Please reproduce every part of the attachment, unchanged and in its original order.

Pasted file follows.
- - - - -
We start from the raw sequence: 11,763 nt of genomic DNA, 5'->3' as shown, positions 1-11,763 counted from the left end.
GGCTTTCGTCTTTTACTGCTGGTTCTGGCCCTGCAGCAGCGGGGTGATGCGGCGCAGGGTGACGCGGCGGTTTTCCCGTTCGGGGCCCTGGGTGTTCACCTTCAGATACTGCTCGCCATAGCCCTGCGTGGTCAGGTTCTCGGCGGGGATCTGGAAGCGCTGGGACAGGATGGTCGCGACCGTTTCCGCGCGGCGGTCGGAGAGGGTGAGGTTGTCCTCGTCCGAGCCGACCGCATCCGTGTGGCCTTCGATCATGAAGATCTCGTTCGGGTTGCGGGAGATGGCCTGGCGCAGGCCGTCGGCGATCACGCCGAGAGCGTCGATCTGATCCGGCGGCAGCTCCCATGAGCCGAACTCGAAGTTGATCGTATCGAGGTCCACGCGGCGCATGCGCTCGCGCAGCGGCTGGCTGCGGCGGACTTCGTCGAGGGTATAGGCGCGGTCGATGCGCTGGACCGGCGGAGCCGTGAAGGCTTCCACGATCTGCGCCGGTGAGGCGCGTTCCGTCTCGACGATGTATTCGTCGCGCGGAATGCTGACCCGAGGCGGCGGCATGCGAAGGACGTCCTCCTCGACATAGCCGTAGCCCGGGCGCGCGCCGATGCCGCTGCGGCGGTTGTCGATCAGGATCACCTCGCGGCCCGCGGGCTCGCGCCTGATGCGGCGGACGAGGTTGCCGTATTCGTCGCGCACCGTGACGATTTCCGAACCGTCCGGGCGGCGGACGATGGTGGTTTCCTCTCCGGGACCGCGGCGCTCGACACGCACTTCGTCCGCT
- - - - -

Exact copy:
We start from the raw sequence: 11,763 nt of genomic DNA, 5'->3' as shown, positions 1-11,763 counted from the left end.
GGCTTTCGTCTTTTACTGCTGGTTCTGGCCCTGCAGCAGCGGGGTGATGCGGCGCAGGGTGACGCGGCGGTTTTCCCGTTCGGGGCCCTGGGTGTTCACCTTCAGATACTGCTCGCCATAGCCCTGCGTGGTCAGGTTCTCGGCGGGGATCTGGAAGCGCTGGGACAGGATGGTCGCGACCGTTTCCGCGCGGCGGTCGGAGAGGGTGAGGTTGTCCTCGTCCGAGCCGACCGCATCCGTGTGGCCTTCGATCATGAAGATCTCGTTCGGGTTGCGGGAGATGGCCTGGCGCAGGCCGTCGGCGATCACGCCGAGAGCGTCGATCTGATCCGGCGGCAGCTCCCATGAGCCGAACTCGAAGTTGATCGTATCGAGGTCCACGCGGCGCATGCGCTCGCGCAGCGGCTGGCTGCGGCGGACTTCGTCGAGGGTATAGGCGCGGTCGATGCGCTGGACCGGCGGAGCCGTGAAGGCTTCCACGATCTGCGCCGGTGAGGCGCGTTCCGTCTCGACGATGTATTCGTCGCGCGGAATGCTGACCCGAGGCGGCGGCATGCGAAGGACGTCCTCCTCGACATAGCCGTAGCCCGGGCGCGCGCCGATGCCGCTGCGGCGGTTGTCGATCAGGATCACCTCGCGGCCCGCGGGCTCGCGCCTGATGCGGCGGACGAGGTTGCCGTATTCGTCGCGCACCGTGACGATTTCCGAACCGTCCGGGCGGCGGACGATGGTGGTTTCCTCTCCGGGACCGCGGCGCTCGACACGCACTTCGTCCGCT